Paul Muldoon was born in Co Armagh in 1951.
His main works are New Weather (London: Faber & Faber, 1973); Mules (Faber & Faber and Winston-Salem, North Carolina, Wake Forest University Press, 1977); Immram (Dublin, Gallery Press, 1980); Why Brownlee Left (London: Faber/Wake Forest, 1980) ; Out of Siberia (Gallery Press, 1982); Quoof (Faber/Wake Forest, 1983); Mules & Early Poems ( Wake Forest, 1985); The Wishbone (Gallery Books, 1984); Selected Poems 1968-1983 (Faber, 1986/New York: Ecco Press, 1987); Meeting The British (Faber/Wake Forest, 1987); Madoc: A Mystery (Faber, 1990); The Prince of The Quotidian (Oldcastle: Gallery Press, 1994); The Annals of Chile (Faber/New York, Farrar Strauss, 1994); New Selected Poems 1968-1994 (Faber, 1996); Kerry Slides (Gallery Press, 1996) with photographs by Bill Doyle; Hay (Faber, 1998); Bandanna (Faber, 1999); Moy Sand and Gravel (Farrar Straus & Giroux/ Faber and Faber, 2002), for which he was awarded the Pulitzer Prize (2003); Horse Latitudes (Faber/Farrar, Straus and Giroux, 2006); Maggot (Faber/Farrar, Straus and Giroux, 2010); and The Word on the Street: Rock Lyrics (Faber and Faber, 2013/Farrar, Straus and Giroux, 2013).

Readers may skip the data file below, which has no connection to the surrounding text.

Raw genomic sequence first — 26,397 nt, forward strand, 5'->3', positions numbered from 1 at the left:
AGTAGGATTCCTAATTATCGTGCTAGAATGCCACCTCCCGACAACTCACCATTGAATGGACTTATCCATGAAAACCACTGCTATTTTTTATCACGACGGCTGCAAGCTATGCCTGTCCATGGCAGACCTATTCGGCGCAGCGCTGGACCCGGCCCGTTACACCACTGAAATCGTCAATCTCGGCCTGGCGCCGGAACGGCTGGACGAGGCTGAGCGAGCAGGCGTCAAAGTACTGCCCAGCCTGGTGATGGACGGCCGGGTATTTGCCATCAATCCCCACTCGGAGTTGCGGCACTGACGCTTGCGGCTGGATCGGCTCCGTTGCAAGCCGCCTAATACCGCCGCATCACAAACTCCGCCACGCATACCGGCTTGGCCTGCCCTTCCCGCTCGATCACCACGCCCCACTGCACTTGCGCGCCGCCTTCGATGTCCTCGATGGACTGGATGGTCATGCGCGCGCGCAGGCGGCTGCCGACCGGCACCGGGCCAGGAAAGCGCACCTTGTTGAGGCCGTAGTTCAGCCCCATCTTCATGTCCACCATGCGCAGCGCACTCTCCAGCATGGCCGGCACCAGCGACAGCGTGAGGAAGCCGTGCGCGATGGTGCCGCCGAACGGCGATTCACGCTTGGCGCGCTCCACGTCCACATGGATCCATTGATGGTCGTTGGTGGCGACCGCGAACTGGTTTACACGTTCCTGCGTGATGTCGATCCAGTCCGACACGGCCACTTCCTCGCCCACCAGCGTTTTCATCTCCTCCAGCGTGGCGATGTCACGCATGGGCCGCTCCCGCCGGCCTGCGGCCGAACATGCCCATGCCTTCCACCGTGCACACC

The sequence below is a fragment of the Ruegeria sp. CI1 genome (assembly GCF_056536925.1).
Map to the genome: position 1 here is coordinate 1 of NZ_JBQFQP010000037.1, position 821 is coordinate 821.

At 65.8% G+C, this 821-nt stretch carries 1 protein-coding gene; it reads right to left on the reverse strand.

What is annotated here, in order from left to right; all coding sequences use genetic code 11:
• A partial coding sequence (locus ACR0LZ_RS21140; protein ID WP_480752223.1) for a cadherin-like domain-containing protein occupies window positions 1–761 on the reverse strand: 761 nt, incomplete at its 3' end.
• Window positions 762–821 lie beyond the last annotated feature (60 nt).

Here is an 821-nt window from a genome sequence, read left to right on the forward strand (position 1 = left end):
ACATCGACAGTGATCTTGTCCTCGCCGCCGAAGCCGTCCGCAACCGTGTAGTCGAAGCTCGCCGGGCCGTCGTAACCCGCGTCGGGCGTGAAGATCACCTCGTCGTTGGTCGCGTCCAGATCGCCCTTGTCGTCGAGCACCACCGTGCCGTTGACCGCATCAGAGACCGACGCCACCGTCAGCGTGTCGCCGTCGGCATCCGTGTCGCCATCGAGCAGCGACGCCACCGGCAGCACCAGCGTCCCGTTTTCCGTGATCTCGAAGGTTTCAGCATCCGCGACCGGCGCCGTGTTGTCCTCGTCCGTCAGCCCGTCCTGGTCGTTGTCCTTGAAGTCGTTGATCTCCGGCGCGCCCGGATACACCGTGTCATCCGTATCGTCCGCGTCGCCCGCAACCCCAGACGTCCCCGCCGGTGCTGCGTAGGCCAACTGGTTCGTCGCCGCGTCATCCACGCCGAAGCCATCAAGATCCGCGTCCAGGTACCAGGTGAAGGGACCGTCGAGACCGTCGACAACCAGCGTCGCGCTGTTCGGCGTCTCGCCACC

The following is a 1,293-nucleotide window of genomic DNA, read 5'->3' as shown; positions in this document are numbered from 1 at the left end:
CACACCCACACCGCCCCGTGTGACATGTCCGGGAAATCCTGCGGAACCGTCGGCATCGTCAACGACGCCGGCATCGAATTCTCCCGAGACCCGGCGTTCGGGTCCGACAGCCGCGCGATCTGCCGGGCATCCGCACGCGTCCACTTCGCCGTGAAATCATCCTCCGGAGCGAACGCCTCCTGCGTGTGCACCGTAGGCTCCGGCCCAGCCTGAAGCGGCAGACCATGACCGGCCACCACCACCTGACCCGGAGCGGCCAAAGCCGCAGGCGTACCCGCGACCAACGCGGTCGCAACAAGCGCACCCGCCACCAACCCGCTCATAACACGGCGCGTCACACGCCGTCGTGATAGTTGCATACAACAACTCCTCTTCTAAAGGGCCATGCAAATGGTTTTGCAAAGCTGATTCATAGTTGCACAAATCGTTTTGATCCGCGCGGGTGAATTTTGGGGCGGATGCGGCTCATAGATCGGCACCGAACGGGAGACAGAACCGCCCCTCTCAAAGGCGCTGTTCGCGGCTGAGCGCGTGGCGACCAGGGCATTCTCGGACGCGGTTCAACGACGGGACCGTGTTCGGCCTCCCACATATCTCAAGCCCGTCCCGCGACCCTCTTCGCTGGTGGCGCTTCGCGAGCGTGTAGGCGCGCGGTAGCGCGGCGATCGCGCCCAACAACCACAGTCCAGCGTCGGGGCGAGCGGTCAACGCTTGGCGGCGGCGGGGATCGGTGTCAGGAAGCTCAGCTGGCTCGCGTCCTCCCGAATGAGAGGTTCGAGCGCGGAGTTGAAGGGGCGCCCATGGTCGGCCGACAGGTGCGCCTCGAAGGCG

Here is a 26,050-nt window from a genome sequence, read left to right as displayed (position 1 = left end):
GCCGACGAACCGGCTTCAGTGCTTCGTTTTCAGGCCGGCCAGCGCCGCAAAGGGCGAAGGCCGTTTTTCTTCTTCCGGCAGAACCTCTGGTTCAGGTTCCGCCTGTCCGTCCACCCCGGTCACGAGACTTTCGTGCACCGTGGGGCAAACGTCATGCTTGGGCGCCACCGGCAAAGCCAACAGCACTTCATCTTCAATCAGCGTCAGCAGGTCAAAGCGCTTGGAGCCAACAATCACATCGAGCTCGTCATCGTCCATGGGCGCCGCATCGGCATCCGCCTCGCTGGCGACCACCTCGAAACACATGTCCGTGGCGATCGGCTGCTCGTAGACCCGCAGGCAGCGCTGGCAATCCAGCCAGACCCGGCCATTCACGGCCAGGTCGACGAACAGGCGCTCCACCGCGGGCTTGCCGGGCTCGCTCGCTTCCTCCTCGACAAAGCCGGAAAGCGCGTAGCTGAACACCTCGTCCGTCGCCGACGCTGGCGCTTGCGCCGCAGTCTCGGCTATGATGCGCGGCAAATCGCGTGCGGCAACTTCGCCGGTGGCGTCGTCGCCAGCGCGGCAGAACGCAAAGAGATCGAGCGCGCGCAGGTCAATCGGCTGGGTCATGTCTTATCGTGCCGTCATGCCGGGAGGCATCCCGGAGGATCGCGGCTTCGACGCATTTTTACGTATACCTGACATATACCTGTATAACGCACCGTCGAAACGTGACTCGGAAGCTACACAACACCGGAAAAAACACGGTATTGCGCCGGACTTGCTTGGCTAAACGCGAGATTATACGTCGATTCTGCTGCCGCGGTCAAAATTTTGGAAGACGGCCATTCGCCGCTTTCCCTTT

He has translated The Astrakhan Cloak by Nuala Ní Dhomhnaill (Gallery Press, 1992) from Irish, and has edited The Faber Book of Contemporary Irish Poetry (Faber & Faber, 1986); and The Faber Book of Beasts (Faber, 1997).
His books for children include The Last Thesaurus (Faber, 1995) with illustrations by Rodney Rigby; and he has composed an opera libretto, Shining Brow (Faber, 1993), music composed by Daron Hagen.
A Fellow of the Royal Society of Literature, the American Academy of Arts and Sciences and the American Academy of Arts and Letters, Paul Muldoon was given an American Academy of Arts and Letters award in literature for 1996. Other recent awards are the 1994 T. S. Eliot Prize, the 1997 Irish Times Poetry Prize, the 2003 Pulitzer Prize, the 2003 Griffin International Prize for Excellence in Poetry, the 2004 American Ireland Fund Literary Award, the 2004 Shakespeare Prize, the 2005 Aspen Prize for Poetry, and the 2006 European Prize for Poetry.
He lives and teaches in Princeton.
Paul Muldoon’s website
Paul Muldoon at The National Library of Ireland